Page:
The Real Work

I admit I wasn’t of much use last Wednesday, the day after the election. I took the day to sit with my anger, my disappointment, and really my grief. In practicing mindfulness, you bring your awareness in the present moment. I tried to do that by not creating lists of the things that could have been done differently, not wishing that Trump supporters voted differently, not fantasizing about what could have been or projecting the worst that could be. Instead, I tried just sitting with the fact that Trump was the President Elect. It was difficult, but I sat with my emotions, giving them space, feeling them in my body and releasing them.

My friend author JoeAnn Hart, who writes with intelligence and wit about climate change in her fiction, posted on her Facebook page this poem by Wendell Berry:

The Real Work

It may be that when we no longer know what to do
we have come to our real work,

and that when we no longer know which way to go
we have come to our real journey.

The mind that is not baffled is not employed.

The impeded stream is the one that sings.

It was the next morning; I had decided to get back to work. My thinking was that what I needed and what the country needed was the same. Compassion and understanding. I write about love and loss and mindfulness. When I no longer knew what to do, that became my journey. And that is what I needed to do to move forward.

I am not alone in my feelings of bewilderment, in my difficulty in getting back to the page. A lot of writers have expressed their inability to write in the aftermath of the election. They are overwhelmed with fear and grief and surprise that so many in our nation would vote for a man who spouted racist, sexist, hurtful and hateful things during his campaign. There are others who feel they are being unfairly labeled as racists and sexist, etc., because they voted for Trump believing that he could affect change for them.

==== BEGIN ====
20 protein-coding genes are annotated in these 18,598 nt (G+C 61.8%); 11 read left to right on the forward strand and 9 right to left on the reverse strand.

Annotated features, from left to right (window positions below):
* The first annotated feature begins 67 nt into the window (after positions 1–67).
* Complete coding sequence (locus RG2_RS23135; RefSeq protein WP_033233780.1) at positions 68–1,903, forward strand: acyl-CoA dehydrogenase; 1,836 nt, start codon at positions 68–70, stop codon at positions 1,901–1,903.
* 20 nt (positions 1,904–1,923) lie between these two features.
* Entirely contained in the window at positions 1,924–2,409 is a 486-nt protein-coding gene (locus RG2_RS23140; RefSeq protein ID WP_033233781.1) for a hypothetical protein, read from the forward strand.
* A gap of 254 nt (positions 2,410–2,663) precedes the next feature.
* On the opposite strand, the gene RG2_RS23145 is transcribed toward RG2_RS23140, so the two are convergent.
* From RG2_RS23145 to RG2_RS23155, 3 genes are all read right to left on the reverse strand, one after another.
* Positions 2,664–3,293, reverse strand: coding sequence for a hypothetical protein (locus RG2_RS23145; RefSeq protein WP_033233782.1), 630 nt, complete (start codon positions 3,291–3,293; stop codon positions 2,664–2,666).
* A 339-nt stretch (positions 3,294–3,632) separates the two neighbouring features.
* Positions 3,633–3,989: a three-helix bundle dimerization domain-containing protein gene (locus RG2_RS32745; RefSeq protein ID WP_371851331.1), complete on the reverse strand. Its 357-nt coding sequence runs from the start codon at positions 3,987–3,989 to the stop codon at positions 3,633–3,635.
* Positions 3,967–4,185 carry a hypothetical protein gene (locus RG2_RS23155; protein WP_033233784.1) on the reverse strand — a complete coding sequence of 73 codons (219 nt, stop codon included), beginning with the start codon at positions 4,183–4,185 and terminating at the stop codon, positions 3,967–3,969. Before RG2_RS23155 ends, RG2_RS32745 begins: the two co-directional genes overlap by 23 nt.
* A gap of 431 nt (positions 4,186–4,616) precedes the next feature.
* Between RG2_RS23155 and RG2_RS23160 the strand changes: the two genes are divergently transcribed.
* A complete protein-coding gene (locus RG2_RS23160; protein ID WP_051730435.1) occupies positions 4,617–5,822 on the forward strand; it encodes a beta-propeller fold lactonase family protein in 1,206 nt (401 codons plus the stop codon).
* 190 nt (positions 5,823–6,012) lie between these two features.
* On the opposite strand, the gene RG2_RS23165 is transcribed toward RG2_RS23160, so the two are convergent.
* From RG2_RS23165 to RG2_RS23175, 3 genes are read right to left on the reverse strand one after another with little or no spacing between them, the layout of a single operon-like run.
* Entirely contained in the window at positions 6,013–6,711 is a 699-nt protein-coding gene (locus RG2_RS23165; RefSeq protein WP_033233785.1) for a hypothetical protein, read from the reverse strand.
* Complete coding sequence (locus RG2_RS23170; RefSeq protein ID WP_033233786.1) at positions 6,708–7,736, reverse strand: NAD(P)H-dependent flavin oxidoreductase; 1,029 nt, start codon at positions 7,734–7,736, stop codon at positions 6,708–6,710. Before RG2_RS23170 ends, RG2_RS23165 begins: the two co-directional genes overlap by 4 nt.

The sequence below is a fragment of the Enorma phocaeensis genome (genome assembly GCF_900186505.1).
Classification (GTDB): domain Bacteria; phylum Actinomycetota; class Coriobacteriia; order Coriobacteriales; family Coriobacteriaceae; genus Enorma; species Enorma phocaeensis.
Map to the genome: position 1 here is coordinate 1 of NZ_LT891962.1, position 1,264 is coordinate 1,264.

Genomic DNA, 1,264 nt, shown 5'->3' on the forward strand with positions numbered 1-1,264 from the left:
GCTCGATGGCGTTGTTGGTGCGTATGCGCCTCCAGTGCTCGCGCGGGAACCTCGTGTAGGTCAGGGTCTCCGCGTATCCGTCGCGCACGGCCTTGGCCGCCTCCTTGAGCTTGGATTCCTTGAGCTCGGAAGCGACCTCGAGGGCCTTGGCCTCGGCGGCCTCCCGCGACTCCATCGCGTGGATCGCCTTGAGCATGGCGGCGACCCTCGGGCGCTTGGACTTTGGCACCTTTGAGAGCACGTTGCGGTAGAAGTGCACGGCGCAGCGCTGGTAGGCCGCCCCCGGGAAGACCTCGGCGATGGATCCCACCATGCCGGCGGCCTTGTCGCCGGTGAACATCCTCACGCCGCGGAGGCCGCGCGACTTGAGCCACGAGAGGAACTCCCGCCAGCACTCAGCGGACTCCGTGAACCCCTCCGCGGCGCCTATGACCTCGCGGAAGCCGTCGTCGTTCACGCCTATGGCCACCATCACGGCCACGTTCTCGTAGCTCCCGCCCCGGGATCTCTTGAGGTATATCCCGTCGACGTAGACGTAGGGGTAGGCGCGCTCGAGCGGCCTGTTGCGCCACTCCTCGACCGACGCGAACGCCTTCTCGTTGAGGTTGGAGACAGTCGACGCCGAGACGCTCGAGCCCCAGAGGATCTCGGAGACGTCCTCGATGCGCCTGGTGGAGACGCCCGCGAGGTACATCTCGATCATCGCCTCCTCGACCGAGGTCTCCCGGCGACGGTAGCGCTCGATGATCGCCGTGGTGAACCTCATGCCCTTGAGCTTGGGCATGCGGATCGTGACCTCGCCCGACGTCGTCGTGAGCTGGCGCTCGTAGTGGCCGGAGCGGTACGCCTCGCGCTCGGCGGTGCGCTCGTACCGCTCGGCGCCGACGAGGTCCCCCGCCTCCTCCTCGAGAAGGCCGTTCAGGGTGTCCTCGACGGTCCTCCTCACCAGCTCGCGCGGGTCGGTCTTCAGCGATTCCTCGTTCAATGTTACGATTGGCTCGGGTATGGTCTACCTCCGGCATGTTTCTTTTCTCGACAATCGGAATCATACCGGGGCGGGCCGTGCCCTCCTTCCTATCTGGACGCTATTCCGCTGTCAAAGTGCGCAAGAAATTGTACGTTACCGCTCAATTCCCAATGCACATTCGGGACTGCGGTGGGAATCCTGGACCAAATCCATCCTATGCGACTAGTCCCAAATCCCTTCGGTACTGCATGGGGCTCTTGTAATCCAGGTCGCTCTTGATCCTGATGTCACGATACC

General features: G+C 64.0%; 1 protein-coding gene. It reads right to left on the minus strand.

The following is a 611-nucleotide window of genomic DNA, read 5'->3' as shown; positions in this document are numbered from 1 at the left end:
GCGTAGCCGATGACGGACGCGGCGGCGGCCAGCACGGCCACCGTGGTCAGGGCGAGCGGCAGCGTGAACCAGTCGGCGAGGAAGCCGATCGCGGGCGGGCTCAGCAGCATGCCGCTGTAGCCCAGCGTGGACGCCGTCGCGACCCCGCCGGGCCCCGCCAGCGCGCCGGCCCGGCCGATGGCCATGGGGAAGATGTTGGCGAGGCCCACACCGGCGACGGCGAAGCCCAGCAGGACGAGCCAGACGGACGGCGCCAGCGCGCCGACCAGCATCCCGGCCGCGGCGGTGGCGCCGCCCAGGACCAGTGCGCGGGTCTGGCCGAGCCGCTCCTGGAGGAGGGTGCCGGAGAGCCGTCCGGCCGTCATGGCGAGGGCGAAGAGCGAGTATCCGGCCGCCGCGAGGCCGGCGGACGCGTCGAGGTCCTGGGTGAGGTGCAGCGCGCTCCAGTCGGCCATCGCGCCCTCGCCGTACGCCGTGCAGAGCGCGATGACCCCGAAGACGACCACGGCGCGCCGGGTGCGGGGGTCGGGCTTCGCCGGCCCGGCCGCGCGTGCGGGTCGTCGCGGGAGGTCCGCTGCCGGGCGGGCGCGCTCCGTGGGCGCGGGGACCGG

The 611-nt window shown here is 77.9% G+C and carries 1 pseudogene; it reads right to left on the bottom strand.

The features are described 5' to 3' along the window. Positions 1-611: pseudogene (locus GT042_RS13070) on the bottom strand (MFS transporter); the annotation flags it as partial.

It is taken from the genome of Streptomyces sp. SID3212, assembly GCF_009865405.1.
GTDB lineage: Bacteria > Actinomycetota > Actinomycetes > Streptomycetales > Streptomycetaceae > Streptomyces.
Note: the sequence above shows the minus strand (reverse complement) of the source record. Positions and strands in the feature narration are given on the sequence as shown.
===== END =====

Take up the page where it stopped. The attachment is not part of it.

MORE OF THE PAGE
But Berry speaks to us of our real work coming to us at times like this. As a result of this election, many of us will write about our experiences now and during the next four years, others will be called to action and become activists for those causes we believe in, and others still will run for public office in the hope of affecting change. I recommend that we first breathe, sit with our anger, feel it, and release it. We can write through our anger, until we find a place of kindness, compassion and purpose. As writers, our job is to tell our stories with truth, so that readers gain insight as to what it is like to be us, to be our subjects, our characters. A communication of our shared humanity. Words—fiction, non-fiction, poetry and songs—can change hearts. This election should not shut us down, but raise us up. Give us motivation to take action by picking up the pen, sitting at the laptop, or strumming the guitar until the words come and the real work begins.

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